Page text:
To make matters worse, this rise of multiple powers has (from an American perspective) followed an unorthodox path. States have played a major role in creating the foundations for economic success and in managing growth. Doing well economically, it turns out, depends not on an unfettered market but on an active state setting industrial policy and making provision for public goods including education, infrastructure, and social insurance against the instability inherent in a mobile, integrated world. With only one in five Americans thinking the federal government does the right thing most or almost all the time (according to the Quinnipiac University Poll noted above), there seems little chance of their abandoning their almost religious attachment to free markets and their intense distrust of the state.

The free market version of globalization that has taken hold in the United States not only feeds distrust of the state but also has raised corporations to a place so privileged that their influence extends well beyond the marketplace and into the political arena. Corporations have used that position to sidestep or neutralize state oversight and to capture government officials and agencies. (What better example than the officials in the Bush and Obama administrations who first neglected and then rescued a banking community in which they had a deep personal and professional investment.) To perpetuate this favorable situation, corporations have managed–with the blessing of the courts–to acquire political personhood with the right to spend freely to influence elections and legislation.

Finally, globalization tends over time to widen the income gap by providing disproportionate rewards to those with intellectual, social, and real capital. In the United States now that gap is as wide as at any time since 1917. For the last reported year (2008), the top 10 percent of income earners claimed roughly half of all income generated in the United States (according to the research of Emmanuel Saez and Thomas Piketty). Japan and the continental European countries exposed to the same pressures toward inequality have responded by adopting distributive and educational policies to limit the disproportionate rewards that would otherwise go to the skilled and to high finance. Fighting social inequalities in this way is of course possible only with some kind of national consensus that a problem exists and with an acceptance of a large government role (including significant levels of taxation) as key parts of any solution. Neither of those preconditions exists in the United States.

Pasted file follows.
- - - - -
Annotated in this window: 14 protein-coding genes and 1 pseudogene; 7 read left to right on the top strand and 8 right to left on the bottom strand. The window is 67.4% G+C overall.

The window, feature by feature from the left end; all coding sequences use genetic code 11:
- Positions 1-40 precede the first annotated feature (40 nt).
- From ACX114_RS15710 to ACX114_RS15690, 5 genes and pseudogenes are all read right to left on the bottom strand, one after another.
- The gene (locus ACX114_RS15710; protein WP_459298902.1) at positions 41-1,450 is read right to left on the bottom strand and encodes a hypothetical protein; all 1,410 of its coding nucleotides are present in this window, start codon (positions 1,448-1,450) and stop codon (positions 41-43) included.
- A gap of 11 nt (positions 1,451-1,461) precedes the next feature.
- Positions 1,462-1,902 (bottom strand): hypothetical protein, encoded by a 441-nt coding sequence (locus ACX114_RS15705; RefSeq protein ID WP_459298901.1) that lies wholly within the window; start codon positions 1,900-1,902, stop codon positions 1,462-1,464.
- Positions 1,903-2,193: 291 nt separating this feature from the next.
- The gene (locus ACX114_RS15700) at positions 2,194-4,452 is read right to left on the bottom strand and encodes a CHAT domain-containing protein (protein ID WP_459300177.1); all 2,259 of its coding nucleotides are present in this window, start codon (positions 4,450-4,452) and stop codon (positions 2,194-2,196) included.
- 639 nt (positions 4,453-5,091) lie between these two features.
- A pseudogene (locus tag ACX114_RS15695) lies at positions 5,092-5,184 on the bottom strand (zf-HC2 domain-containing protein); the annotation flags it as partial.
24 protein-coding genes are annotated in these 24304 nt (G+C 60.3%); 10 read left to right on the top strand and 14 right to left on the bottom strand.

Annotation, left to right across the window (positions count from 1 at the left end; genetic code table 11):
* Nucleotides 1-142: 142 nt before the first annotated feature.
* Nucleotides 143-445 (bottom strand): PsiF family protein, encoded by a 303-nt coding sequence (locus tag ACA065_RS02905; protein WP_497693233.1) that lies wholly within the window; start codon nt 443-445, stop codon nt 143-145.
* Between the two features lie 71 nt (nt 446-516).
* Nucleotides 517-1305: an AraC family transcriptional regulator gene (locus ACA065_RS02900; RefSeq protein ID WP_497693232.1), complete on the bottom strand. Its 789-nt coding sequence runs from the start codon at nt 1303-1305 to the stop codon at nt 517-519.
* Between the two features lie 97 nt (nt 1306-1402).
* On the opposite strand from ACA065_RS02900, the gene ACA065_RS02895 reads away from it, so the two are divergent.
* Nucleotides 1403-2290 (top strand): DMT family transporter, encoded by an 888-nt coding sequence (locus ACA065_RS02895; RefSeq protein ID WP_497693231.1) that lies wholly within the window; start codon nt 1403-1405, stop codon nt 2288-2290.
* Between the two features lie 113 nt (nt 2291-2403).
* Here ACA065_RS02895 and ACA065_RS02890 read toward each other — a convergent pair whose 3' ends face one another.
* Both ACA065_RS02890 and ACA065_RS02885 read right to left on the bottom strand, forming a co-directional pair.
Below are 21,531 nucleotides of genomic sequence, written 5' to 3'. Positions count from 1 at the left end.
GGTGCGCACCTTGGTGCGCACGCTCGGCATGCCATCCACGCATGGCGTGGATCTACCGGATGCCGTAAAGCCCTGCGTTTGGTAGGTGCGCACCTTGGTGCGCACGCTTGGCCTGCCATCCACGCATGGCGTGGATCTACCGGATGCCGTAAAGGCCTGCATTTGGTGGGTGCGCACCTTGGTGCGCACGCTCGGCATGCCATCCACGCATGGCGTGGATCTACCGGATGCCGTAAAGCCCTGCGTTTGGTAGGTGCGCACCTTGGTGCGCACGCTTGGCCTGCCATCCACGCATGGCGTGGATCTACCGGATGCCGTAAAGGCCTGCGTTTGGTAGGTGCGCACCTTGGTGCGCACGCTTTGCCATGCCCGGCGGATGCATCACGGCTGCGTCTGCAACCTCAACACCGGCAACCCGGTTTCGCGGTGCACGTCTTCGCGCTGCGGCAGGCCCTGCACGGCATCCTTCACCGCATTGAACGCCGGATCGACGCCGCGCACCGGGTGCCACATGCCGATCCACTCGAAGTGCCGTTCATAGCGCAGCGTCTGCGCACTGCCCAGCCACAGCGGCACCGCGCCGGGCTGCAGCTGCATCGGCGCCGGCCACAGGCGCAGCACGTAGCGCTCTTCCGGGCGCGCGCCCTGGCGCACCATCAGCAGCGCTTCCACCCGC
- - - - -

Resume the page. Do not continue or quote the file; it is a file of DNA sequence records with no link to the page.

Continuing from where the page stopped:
The intense, multifaceted challenges posed by globalization require of Americans two things: First, more citizens need to care enough to vote, certainly more than the usual turn-out for midterm elections (less than two in five). Readers who need a little nudge might want to see these stories on the first day of early one-stop voting across North Carolina and on provisions in other states for early voting. But we also need voters who can take the measure of our country’s serious situation. Here is the larger challenge for scholars and policy specialists–of finding ways to make the big, difficult, neglected issues posed by globalization salient and comprehensible to the voting public.

Michael H. Hunt is Everett H. Emerson Professor of History Emeritus at the University of North Carolina at Chapel Hill. His ten books include The American Ascendancy: How the United States Gained and Wielded Global Dominance and A Vietnam War Reader: A Documentary History from American and Vietnamese Perspectives. His comments “on Washington and the world” appear here regularly and can also be found on his website.